Adaptive trials move toward the mainstream
My friends at Cytel (CEO Ranganath Nayak and I used to work together at BCG) made the cover of the current Bio-IT World, where they are written up in Real-Time Trials. Cytel provides tools to help pharmaceutical and device companies with adaptive trial designs, which have the potential to substantially reduce the number of patients and/or time needed to conduct a clinical trial. That could be a major contributor to reducing the costs of drug development and to increasing the number of drugs in clinical development.
A problem with traditional (non-adaptive) clinical trials is that they require the designers to specify sample size and duration upfront, when there are still many uncertainties. As a result some trials are larger and longer than necessary to achieve their objectives. Other trials –especially by cash-strapped smaller companies– end up being too short or too small. The idea of adaptive trials is to analyze early trial data and use it to modify trial design –in a statistically valid way– while the trial is still in process.
Naturally, FDA is nervous about allowing such trials to proceed. It’s happening, though in the medical device arena, where about 10 percent of trials are already adaptive, and large companies like Pfizer and Novartis are dipping their toe in the water on the pharmaceutical side, even in the absence of clear guidance from FDA. (Ironically, the only example of a drug approved with an adaptive process is the extremely non-innovative Pravigard Pac, an attempt by BMS to extend the commercial life of Pravachol by co-packing it with baby aspirin.)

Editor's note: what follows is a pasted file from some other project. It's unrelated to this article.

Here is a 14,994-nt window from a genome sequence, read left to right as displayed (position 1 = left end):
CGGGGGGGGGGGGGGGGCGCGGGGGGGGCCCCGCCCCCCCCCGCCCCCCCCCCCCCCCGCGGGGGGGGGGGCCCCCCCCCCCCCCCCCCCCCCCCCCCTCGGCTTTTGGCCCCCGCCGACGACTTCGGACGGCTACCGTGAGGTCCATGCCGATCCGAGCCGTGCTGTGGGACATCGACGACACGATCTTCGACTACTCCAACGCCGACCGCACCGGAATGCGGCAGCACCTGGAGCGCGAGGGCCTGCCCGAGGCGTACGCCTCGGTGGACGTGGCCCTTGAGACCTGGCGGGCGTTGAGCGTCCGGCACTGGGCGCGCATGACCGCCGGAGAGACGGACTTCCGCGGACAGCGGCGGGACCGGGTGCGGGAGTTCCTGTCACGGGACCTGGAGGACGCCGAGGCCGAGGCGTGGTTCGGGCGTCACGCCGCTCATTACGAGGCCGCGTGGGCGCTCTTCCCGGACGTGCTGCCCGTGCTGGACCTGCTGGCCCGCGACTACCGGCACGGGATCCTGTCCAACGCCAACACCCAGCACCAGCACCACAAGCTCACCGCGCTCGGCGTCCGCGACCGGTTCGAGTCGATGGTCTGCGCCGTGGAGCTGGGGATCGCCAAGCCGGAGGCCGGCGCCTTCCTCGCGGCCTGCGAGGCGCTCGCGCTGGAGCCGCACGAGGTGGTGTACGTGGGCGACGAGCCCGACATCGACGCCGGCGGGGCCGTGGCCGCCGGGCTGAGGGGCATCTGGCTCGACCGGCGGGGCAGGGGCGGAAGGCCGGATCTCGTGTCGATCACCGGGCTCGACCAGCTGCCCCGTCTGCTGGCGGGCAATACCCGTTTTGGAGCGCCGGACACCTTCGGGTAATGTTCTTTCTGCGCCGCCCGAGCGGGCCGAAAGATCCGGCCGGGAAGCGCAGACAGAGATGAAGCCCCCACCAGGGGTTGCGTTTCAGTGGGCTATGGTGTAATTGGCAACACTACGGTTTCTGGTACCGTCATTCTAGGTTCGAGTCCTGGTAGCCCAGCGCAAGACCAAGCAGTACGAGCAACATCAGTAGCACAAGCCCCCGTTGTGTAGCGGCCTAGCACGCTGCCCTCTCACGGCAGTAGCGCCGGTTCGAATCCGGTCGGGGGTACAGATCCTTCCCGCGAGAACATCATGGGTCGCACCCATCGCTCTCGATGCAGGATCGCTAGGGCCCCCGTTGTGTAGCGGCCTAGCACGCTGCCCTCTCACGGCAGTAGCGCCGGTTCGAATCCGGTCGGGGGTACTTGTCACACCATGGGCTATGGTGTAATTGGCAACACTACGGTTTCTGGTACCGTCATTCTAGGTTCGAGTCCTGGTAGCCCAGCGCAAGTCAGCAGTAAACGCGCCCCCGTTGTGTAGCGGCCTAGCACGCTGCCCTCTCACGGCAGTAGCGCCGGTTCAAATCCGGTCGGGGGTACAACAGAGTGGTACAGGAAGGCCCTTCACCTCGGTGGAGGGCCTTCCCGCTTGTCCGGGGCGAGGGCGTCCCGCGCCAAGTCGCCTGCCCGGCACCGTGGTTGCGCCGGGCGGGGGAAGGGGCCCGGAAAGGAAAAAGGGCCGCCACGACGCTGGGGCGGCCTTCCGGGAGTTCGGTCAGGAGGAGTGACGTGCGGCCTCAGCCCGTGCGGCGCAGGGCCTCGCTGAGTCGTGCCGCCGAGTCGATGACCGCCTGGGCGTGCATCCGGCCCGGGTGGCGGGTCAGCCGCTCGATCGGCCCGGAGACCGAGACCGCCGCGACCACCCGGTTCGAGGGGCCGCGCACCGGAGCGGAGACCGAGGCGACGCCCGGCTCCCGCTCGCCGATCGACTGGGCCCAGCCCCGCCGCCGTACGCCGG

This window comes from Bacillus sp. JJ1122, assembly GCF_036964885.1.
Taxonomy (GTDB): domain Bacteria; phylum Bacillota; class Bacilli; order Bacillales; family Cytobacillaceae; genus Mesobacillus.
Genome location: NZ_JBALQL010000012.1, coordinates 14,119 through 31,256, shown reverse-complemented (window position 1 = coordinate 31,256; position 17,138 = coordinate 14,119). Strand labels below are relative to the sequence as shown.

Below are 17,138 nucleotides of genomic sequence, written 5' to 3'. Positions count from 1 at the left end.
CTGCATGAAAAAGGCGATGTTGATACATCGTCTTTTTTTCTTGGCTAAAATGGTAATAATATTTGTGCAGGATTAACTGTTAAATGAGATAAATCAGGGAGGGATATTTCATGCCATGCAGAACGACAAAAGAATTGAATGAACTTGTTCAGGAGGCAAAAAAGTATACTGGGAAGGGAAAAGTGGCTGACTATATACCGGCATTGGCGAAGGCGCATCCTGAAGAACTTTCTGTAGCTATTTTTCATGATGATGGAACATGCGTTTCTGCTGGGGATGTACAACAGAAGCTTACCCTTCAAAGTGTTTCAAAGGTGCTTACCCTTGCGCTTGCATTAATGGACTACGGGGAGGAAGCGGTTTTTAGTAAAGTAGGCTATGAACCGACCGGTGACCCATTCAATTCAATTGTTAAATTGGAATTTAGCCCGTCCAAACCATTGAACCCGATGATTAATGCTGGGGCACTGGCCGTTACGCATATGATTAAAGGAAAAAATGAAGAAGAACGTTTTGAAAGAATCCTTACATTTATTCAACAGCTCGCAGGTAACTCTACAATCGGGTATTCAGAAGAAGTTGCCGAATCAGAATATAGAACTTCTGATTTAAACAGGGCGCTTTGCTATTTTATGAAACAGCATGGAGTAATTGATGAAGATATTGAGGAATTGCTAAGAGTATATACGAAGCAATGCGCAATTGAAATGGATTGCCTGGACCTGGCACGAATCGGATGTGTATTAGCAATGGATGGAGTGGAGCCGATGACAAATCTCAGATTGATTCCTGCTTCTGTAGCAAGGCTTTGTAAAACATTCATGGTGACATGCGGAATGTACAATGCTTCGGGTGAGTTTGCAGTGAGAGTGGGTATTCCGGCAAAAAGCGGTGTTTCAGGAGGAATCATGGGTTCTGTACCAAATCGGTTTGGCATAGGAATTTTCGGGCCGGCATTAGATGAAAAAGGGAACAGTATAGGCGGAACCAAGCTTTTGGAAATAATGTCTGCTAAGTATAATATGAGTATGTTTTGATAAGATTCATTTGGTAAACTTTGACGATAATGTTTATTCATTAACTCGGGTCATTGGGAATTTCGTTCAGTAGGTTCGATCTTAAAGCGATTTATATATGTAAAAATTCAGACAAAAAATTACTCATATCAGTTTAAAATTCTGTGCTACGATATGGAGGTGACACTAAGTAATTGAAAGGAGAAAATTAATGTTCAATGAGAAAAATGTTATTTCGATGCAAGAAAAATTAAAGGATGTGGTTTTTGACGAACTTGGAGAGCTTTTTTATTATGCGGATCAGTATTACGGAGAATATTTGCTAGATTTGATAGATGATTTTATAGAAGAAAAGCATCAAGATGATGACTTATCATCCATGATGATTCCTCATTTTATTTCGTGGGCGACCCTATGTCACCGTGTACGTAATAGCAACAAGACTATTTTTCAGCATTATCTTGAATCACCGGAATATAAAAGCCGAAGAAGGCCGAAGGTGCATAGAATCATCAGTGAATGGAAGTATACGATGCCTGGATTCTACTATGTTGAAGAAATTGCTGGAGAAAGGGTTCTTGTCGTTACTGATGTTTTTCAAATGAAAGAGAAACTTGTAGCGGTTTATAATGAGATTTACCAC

Companies like Cytel provide the sophisticated tools and expertise needed to pull off adaptive trials. There’s some debate in the article about whether companies can do the work internally or whether they need to rely on outside parties. It’s pretty clear to me that there’s some need for outside help: the math is complex and the FDA is more likely to trust a third-party to avoid the temptation of too much inappropriate peaking at the data.
I got a kick out of the following paragraph in the article:
“The value of an adaptive trial is really significant,”Â” predicts Gary Lubin, the hype-averse cofounder of Merck Capital Ventures. Lubin says adaptive designs could accelerate go/no-go decisions by five or six months. “The use of modeling will become an important part of designing these protocols. A lot of money will be spent in these [modeling and adaptive] areas.”
“Hype-averse” Gary may be, but the journalist probably should have mentioned that Merck Capital Ventures is an investor in Cytel.June 29, 2006